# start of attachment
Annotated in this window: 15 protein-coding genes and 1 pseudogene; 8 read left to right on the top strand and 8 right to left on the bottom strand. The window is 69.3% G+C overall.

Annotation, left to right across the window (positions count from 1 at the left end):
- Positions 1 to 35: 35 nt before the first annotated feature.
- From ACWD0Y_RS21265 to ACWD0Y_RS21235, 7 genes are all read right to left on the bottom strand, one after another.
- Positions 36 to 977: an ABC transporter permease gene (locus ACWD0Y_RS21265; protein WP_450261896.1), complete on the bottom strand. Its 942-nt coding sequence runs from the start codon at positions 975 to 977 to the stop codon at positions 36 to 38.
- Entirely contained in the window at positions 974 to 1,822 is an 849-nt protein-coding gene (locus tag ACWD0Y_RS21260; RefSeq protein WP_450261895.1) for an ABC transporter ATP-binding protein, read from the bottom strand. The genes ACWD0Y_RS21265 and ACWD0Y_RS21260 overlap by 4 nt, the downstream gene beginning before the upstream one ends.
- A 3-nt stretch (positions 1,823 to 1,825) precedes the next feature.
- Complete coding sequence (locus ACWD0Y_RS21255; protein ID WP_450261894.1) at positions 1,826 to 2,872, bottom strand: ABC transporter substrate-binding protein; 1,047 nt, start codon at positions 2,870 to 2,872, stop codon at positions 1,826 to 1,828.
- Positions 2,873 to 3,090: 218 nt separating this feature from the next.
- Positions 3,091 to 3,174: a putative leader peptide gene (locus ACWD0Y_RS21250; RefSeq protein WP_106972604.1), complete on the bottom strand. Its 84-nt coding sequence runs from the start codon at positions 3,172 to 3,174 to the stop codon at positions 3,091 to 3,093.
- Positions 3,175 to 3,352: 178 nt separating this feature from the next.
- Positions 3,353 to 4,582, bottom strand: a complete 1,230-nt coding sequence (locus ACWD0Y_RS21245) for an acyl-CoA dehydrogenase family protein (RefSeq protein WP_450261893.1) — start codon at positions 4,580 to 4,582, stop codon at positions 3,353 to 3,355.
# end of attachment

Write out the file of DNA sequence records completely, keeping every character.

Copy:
Annotated in this window: 15 protein-coding genes and 1 pseudogene; 8 read left to right on the top strand and 8 right to left on the bottom strand. The window is 69.3% G+C overall.

Annotation, left to right across the window (positions count from 1 at the left end):
- Positions 1 to 35: 35 nt before the first annotated feature.
- From ACWD0Y_RS21265 to ACWD0Y_RS21235, 7 genes are all read right to left on the bottom strand, one after another.
- Positions 36 to 977: an ABC transporter permease gene (locus ACWD0Y_RS21265; protein WP_450261896.1), complete on the bottom strand. Its 942-nt coding sequence runs from the start codon at positions 975 to 977 to the stop codon at positions 36 to 38.
- Entirely contained in the window at positions 974 to 1,822 is an 849-nt protein-coding gene (locus tag ACWD0Y_RS21260; RefSeq protein WP_450261895.1) for an ABC transporter ATP-binding protein, read from the bottom strand. The genes ACWD0Y_RS21265 and ACWD0Y_RS21260 overlap by 4 nt, the downstream gene beginning before the upstream one ends.
- A 3-nt stretch (positions 1,823 to 1,825) precedes the next feature.
- Complete coding sequence (locus ACWD0Y_RS21255; protein ID WP_450261894.1) at positions 1,826 to 2,872, bottom strand: ABC transporter substrate-binding protein; 1,047 nt, start codon at positions 2,870 to 2,872, stop codon at positions 1,826 to 1,828.
- Positions 2,873 to 3,090: 218 nt separating this feature from the next.
- Positions 3,091 to 3,174: a putative leader peptide gene (locus ACWD0Y_RS21250; RefSeq protein WP_106972604.1), complete on the bottom strand. Its 84-nt coding sequence runs from the start codon at positions 3,172 to 3,174 to the stop codon at positions 3,091 to 3,093.
- Positions 3,175 to 3,352: 178 nt separating this feature from the next.
- Positions 3,353 to 4,582, bottom strand: a complete 1,230-nt coding sequence (locus ACWD0Y_RS21245) for an acyl-CoA dehydrogenase family protein (RefSeq protein WP_450261893.1) — start codon at positions 4,580 to 4,582, stop codon at positions 3,353 to 3,355.